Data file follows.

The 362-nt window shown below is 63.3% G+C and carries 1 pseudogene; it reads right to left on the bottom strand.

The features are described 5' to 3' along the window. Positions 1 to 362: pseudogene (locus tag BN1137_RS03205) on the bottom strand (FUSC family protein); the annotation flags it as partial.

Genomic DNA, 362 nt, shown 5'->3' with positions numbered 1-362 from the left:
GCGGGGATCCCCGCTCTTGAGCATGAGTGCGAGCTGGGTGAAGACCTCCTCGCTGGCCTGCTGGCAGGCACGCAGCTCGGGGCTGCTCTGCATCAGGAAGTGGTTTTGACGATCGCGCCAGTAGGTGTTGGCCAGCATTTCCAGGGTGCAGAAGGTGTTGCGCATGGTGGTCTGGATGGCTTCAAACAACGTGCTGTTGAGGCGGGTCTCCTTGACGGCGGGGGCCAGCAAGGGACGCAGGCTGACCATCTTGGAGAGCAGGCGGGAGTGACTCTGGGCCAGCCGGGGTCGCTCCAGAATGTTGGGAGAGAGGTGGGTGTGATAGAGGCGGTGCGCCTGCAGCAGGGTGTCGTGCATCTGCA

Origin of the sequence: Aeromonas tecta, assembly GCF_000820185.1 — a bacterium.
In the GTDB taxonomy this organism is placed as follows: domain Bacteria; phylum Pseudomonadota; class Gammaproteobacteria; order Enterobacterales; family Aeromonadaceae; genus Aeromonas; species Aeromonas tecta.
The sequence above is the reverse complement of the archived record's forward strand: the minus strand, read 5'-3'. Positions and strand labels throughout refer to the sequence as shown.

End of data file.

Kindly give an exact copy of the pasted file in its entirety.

The 362-nt window shown below is 63.3% G+C and carries 1 pseudogene; it reads right to left on the bottom strand.

The features are described 5' to 3' along the window. Positions 1 to 362: pseudogene (locus tag BN1137_RS03205) on the bottom strand (FUSC family protein); the annotation flags it as partial.

Genomic DNA, 362 nt, shown 5'->3' with positions numbered 1-362 from the left:
GCGGGGATCCCCGCTCTTGAGCATGAGTGCGAGCTGGGTGAAGACCTCCTCGCTGGCCTGCTGGCAGGCACGCAGCTCGGGGCTGCTCTGCATCAGGAAGTGGTTTTGACGATCGCGCCAGTAGGTGTTGGCCAGCATTTCCAGGGTGCAGAAGGTGTTGCGCATGGTGGTCTGGATGGCTTCAAACAACGTGCTGTTGAGGCGGGTCTCCTTGACGGCGGGGGCCAGCAAGGGACGCAGGCTGACCATCTTGGAGAGCAGGCGGGAGTGACTCTGGGCCAGCCGGGGTCGCTCCAGAATGTTGGGAGAGAGGTGGGTGTGATAGAGGCGGTGCGCCTGCAGCAGGGTGTCGTGCATCTGCA

Origin of the sequence: Aeromonas tecta, assembly GCF_000820185.1 — a bacterium.
In the GTDB taxonomy this organism is placed as follows: domain Bacteria; phylum Pseudomonadota; class Gammaproteobacteria; order Enterobacterales; family Aeromonadaceae; genus Aeromonas; species Aeromonas tecta.
The sequence above is the reverse complement of the archived record's forward strand: the minus strand, read 5'-3'. Positions and strand labels throughout refer to the sequence as shown.